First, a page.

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Staff Picks: Anita Otilia Rodriguez's "Homenaje a Selena"

Henriette Kets de Vries is the Manager of the Cunningham Study Center and the Assistant Curator of Prints, Drawings and Photographs at SCMA. Below, read her reflections on a work by Anita Otilia Rodriguez. You can learn more about Rodriguez's work by visiting her website or reading her book, Coyota in the Kitchen: A Memoir of Old and New Mexico (Albuquerque: University of New Mexico Press, 2016). 

This week, we are starting a new Staff Picks series, drawing on works from SCMA’s collection. Certain departments in the museum have more direct access to the art, like the art handlers and the curators, while the responsibilities of others, like the people in our marketing department or accounting, involve less direct contact with the collection. Just the same, we all work in a museum for our love of art.

Staff will select works drawn from those currently on view on the walls in the museum or works that come out of storage for special occasions, including exhibitions and classes. All the works in our collection can be found in our collections database, which can be accessed by anyone. It gives you a good idea of the scope of our collection. To search our collection, click here

To start the series off, I wanted to highlight one of my personal favorites from the collection. I then realized how hard this actually is. As an assistant curator and manager of the works on paper, I have grown fond of many works; over time, they have all become familiar friends.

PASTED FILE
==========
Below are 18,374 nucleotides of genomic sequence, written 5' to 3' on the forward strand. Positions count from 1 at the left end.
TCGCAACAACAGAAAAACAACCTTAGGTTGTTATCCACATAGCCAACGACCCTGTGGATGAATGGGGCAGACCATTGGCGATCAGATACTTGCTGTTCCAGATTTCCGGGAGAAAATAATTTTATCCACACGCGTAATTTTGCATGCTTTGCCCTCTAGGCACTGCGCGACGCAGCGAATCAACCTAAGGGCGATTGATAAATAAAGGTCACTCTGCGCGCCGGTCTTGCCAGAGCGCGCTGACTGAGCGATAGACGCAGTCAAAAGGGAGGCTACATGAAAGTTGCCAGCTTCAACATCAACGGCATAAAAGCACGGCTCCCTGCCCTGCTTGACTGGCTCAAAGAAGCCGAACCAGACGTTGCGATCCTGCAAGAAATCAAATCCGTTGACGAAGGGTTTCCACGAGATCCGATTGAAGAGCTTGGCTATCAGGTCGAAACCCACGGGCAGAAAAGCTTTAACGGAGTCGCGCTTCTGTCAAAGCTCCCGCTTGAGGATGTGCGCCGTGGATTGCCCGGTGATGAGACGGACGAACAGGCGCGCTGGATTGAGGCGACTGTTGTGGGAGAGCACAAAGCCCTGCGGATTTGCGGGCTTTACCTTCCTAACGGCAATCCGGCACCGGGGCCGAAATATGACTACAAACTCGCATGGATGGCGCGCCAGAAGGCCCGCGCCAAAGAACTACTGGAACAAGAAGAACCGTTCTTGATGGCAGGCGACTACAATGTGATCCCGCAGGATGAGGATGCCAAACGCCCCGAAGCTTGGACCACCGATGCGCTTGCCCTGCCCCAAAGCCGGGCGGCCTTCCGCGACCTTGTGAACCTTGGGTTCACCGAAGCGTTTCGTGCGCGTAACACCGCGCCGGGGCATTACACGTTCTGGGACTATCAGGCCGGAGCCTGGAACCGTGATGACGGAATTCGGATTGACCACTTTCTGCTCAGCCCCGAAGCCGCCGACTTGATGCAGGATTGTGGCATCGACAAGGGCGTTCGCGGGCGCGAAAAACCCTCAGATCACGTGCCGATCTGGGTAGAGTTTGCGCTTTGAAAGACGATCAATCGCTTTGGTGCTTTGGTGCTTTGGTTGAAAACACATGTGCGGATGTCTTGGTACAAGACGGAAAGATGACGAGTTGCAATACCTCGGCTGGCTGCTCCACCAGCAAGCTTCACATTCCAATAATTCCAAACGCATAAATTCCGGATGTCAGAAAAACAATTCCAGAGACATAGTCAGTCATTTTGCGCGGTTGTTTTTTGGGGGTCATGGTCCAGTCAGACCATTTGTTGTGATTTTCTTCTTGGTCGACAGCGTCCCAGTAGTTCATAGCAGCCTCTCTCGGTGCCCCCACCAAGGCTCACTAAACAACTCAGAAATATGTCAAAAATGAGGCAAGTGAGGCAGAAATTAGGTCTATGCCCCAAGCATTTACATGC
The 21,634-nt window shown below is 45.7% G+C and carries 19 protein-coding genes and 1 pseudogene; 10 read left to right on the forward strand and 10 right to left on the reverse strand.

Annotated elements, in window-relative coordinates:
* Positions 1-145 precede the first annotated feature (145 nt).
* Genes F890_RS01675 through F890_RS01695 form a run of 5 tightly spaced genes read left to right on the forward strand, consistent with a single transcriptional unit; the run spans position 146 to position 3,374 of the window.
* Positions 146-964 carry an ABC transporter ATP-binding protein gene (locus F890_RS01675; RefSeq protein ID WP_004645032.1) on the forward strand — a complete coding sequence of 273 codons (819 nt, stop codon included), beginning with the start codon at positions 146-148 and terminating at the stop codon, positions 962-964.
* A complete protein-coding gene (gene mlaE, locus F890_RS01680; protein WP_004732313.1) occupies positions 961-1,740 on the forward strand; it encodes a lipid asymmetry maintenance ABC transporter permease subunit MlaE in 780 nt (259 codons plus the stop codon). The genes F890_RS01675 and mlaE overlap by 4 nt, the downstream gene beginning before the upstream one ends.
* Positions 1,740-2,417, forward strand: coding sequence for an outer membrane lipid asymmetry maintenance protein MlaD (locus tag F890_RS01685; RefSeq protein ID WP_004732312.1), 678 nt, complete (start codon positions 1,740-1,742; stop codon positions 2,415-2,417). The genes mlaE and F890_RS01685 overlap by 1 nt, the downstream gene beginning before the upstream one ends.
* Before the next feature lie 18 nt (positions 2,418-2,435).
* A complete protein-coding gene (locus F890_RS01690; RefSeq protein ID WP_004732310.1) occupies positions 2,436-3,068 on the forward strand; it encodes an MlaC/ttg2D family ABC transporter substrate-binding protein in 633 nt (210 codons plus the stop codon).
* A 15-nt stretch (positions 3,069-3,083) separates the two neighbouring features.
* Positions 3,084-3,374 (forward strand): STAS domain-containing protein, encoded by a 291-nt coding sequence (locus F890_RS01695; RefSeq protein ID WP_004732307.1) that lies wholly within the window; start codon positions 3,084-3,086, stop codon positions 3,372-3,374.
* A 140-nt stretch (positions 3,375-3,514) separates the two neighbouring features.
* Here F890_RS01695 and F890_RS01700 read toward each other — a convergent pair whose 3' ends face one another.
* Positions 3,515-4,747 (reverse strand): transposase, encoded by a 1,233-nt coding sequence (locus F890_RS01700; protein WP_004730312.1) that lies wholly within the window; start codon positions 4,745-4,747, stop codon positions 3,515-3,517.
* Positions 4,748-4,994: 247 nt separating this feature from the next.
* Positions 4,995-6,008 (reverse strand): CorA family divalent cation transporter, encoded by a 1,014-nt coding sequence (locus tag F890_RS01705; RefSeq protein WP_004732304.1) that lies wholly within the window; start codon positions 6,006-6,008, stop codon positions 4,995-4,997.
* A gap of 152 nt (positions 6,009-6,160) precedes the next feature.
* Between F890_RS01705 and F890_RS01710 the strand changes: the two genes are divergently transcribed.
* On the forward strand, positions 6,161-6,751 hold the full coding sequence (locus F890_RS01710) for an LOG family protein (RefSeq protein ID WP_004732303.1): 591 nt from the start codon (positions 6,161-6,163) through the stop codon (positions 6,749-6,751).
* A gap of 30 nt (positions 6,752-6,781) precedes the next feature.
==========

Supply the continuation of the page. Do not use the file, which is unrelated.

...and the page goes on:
However, as it is summer and the days are hot, I thought to pick a work that emanates summer or at least feels like it comes from a warm climate, something a Nordic Dutch person like me does not take for granted. It is a work that makes me smile every time I pull it out for a class. It is quite large and extremely colorful and dynamic. It just makes me happy. This could be considered odd since the image is one of a dancing singing skeleton with an even darker backstory.

It is this dichotomy of joy and tragedy that I love about this work. It simultaneously embraces life while honoring death. I love that it makes us think and I love the dark humor of it. The artist, Anita Otilia Rodriguez (b. 1941), who lives in New Mexico, is clearly inspired by the funerary arts and religious traditions of her Mexican ancestors.  

The work is an homage to the Mexican-American singer Selena (Quintanilla-Pérez), who was killed by a fan at a young age in 1995. A very dark event all around. However, Rodriguez celebrates this dark moment with a joyous, colorful image of a singing and dancing skeleton in the manner of a ‘Danse Macabre.' It is a celebration of life, a rebirth, as well as a remembrance of a person who brought joy to others. I find this beautiful in many ways. It makes me reflect and smile every time I experience it.


We hope you enjoyed this first installment of SCMA's new "Staff Picks" series. We would love to hear which work is your favorite and why!

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